Man as part of nature
The current coronavirus crisis has once again made it clear that man and nature are inextricably linked and that mankind is truly part of nature. The museum is now more relevant than ever. The realisation of the Groote Museum is an important step towards the renewal of ARTIS. Alongside animals, plants, microbes and the universe, the museum now also features humans. After all, at this time in history we simply cannot look at the world without seeing man and his impact on the planet.
In the Groote Museum, visitors will be taken on an emotional expedition that involves their own body, art installations, organic materials, smells and sounds, leading them to ask themselves, ‘Who am I, where did I come from, where do I want to go? What does it mean to be human, and am I alone or connected?’ Social themes such as circularity, mobility, art, consumption patterns, nutrition and health have been incorporated into fixed exhibits. The human body forms the starting point of each exhibit. You can use your own body as part of the expedition, allowing you to discover yourself and connect with the world around you. This makes the themes personal and gives you more insight into who you are. You become aware of your surroundings, hold yourself up against them and notice that you are part of a larger whole.
A unique feature is that the Groote Museum consists of both the museum expedition and a workshop. These two functions merge and enhance each other. The workshop is a place for diving deeper and interaction, offering a daily programme. Here, experts share their knowledge with visitors and freely accessible workshops are held several times a day. Custom workshops will be held for pupils, students and young professionals in line with the curricula. Companies, organisations, policymakers and scientists will soon be able to meet, debate and deepen their knowledge here. The museum also offers scope for artists. The aim of all these aspects is to provide insights and bring about the necessary social changes in thought and action.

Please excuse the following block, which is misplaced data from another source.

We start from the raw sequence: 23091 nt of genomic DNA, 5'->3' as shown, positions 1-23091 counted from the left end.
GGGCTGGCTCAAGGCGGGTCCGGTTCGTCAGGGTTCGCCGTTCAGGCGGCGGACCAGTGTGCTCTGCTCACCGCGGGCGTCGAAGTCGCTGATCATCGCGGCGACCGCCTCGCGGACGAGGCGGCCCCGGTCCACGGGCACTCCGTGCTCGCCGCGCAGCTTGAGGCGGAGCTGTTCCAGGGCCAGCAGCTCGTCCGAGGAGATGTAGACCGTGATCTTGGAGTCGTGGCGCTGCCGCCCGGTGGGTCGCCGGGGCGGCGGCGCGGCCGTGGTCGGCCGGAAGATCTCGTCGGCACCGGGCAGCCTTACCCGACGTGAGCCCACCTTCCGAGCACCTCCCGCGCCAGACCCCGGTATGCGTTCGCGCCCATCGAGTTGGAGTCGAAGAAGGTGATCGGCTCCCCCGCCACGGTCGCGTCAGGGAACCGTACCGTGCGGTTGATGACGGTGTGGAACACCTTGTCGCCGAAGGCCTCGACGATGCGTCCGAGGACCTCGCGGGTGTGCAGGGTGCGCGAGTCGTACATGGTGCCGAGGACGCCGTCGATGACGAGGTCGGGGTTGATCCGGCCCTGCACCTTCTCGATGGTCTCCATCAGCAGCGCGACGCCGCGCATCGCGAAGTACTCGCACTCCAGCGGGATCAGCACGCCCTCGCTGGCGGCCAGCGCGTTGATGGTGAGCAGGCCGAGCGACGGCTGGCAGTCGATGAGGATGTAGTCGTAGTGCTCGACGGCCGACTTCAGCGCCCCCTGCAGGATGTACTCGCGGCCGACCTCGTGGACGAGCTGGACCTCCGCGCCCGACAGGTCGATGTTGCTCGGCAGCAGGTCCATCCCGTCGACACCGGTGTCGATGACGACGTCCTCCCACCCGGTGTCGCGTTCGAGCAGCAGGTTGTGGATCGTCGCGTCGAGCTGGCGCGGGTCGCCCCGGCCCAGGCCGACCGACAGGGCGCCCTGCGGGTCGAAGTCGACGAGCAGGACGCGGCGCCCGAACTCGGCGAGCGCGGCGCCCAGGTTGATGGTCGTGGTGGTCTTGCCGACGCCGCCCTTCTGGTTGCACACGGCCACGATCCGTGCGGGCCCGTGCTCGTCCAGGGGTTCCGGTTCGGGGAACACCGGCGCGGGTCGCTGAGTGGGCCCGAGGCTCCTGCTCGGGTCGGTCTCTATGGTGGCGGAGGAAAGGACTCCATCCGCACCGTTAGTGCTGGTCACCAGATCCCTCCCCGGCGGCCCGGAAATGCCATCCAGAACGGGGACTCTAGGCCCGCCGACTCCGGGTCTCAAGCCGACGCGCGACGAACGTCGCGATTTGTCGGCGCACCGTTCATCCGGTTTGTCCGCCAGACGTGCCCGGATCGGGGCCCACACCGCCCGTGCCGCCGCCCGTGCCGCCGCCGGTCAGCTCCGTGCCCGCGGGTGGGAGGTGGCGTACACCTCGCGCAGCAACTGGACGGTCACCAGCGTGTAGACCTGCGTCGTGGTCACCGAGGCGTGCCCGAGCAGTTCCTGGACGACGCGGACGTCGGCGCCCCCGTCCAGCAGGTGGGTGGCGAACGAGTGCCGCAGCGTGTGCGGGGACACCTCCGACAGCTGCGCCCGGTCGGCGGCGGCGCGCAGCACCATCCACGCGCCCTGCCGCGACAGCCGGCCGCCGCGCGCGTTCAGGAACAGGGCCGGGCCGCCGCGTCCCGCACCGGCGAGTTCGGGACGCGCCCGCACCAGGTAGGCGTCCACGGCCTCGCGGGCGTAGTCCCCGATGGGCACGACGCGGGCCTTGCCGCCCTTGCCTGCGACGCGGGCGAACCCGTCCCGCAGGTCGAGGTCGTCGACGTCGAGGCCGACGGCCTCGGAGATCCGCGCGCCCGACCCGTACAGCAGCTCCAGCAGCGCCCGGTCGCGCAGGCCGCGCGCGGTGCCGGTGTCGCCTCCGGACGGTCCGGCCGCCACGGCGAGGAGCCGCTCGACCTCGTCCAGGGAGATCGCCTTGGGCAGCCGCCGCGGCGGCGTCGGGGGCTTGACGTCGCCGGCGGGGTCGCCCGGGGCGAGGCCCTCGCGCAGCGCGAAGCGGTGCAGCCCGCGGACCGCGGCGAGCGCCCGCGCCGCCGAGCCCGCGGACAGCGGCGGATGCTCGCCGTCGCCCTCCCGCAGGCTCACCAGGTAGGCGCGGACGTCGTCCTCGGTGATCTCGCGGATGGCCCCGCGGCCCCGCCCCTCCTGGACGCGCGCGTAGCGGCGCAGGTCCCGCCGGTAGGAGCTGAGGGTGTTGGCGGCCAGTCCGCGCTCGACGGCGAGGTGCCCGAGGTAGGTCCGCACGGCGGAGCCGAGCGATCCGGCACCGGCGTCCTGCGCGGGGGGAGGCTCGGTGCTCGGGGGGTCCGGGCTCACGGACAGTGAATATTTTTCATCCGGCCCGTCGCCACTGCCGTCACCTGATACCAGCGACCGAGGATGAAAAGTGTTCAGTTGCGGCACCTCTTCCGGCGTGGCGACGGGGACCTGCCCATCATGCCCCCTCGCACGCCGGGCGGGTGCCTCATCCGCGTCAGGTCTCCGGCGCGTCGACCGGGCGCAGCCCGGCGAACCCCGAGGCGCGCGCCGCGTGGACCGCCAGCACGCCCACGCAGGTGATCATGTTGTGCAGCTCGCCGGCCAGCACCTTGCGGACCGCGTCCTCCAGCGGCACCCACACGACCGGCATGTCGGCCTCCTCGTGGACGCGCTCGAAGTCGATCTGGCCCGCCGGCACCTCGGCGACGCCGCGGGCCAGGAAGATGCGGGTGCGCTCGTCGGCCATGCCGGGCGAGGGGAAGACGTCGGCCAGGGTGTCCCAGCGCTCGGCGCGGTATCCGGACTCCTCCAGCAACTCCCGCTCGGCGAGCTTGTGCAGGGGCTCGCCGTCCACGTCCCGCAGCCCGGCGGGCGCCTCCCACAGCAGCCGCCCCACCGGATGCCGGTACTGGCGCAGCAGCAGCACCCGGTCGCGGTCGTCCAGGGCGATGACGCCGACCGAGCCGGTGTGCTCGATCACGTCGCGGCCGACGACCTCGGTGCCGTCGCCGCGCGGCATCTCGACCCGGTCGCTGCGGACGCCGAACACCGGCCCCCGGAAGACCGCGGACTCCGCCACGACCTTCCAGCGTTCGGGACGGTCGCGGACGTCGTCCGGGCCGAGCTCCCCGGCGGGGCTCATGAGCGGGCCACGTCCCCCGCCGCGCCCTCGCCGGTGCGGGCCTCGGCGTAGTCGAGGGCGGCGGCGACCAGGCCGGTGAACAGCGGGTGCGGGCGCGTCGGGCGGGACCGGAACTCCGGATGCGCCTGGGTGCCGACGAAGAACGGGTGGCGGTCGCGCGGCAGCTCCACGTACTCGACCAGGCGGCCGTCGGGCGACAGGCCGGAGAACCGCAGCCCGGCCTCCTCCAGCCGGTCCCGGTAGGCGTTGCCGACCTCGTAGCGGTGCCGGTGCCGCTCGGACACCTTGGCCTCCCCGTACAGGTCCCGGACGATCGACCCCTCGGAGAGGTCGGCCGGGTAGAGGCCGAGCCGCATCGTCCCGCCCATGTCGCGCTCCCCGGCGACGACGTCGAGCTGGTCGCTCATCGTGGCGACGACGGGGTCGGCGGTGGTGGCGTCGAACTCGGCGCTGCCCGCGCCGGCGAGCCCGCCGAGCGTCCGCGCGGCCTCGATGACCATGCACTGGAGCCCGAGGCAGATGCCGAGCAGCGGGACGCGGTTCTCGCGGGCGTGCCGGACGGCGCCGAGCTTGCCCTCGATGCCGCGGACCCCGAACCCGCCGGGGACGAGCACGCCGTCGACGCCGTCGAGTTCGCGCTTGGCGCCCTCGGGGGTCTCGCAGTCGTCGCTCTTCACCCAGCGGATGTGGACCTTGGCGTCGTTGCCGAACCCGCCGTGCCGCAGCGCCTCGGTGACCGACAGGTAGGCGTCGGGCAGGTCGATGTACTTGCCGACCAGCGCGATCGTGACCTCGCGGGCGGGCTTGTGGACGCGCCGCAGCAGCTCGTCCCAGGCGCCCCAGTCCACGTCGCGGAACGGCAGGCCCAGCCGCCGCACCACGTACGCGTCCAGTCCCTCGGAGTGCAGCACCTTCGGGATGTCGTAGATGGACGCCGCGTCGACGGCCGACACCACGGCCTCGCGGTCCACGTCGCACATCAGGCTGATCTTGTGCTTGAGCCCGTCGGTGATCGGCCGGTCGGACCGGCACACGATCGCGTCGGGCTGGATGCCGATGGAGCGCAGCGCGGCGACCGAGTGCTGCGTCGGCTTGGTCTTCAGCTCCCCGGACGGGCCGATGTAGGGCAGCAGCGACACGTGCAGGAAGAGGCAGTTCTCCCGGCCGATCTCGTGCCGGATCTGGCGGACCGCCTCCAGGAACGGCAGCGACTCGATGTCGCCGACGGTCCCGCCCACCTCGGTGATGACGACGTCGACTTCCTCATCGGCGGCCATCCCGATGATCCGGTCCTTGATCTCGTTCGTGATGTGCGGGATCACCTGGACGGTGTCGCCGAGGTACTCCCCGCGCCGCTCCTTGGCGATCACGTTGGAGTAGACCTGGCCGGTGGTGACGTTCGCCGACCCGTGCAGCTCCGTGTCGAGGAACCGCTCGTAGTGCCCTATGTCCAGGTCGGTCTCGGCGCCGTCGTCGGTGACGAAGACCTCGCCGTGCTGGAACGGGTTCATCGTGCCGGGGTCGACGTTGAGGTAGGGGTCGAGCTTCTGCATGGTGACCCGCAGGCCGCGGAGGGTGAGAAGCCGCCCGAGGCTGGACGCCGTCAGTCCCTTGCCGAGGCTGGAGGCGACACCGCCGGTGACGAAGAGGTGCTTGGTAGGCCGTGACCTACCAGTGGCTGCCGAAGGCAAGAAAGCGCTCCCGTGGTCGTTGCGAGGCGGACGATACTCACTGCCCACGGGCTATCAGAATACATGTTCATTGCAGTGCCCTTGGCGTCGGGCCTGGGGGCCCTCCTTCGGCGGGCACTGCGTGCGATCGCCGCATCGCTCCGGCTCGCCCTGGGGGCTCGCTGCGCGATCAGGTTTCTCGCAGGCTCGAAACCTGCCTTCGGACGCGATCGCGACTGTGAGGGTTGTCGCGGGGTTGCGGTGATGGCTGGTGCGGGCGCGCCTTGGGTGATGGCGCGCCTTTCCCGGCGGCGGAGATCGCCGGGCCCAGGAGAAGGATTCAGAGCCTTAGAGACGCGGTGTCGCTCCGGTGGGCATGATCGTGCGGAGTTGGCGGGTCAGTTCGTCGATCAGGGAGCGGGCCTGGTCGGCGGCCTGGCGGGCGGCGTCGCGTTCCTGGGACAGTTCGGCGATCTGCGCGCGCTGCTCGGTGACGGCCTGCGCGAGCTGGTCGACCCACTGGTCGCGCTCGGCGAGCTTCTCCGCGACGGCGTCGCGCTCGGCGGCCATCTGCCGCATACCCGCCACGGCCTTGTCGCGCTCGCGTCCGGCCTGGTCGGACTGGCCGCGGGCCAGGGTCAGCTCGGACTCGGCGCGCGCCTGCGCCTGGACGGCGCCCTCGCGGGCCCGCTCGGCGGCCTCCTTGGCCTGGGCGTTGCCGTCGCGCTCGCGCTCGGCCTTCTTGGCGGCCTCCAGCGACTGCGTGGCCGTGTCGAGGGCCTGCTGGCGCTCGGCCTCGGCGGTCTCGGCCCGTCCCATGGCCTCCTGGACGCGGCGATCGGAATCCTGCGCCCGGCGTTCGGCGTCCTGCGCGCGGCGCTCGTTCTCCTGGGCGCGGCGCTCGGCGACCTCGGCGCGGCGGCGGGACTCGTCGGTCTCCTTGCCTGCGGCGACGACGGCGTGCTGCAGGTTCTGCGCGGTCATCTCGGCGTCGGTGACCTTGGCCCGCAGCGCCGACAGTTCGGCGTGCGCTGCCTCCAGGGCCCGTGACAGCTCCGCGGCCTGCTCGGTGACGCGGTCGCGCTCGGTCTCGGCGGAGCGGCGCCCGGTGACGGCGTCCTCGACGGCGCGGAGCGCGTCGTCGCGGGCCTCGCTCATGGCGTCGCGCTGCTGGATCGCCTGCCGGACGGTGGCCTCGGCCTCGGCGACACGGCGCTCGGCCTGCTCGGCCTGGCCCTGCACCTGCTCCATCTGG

Amsterdam's best kept secret
The Groote Museum was built between 1852 and 1855 and was the first museum building in the Netherlands. It was a meeting place that played an important social and cultural role in Amsterdam in the 19th and first half of the 20th century. It is sometimes called Amsterdam's best kept secret, as the doors have been closed since 1947. The renovation and restoration of this national heritage site started in 2017 and will be completed by 2021. The renovated and restored building will be an important piece of the museum's collection, enhancing the visitor experience.
Spurred on by the crisis
‘The current time once again underlines the urgency of gaining greater insights into ourselves and the relationship with the world around us. It provides an additional incentive to continue with the realisation of the Groote Museum, however challenging this may be. The museum will soon provide a wide audience with insights into themselves in relation to their surroundings and the earth on which we live,’ says Rembrandt Sutorius, ARTIS director. The development of the museum and workshop is partly made possible thanks to the cooperation with the museum’s partner World Wide Fund for Nature. In addition, the BankGiro Loterij, a large number of private donors and funds – including the Cor van Zadelhoff Fund – and the government have helped with the renovation and restoration of the listed building.
The coronavirus crisis has made a big hole in ARTIS’ budget, resulting from the lack of income while the park and Micropia are closed. ARTIS is currently looking for partners to help realise the museum's design. All support will be more than welcome.
The Groote Museum is being created by almost the same team that developed the international-award-winning Micropia. For the museum's content, the team are working with over 50 scientists, experts and artists who will also remain affiliated once the museum opens its doors. Among other things, this will take the form of giving lectures to the ARTIS Academy.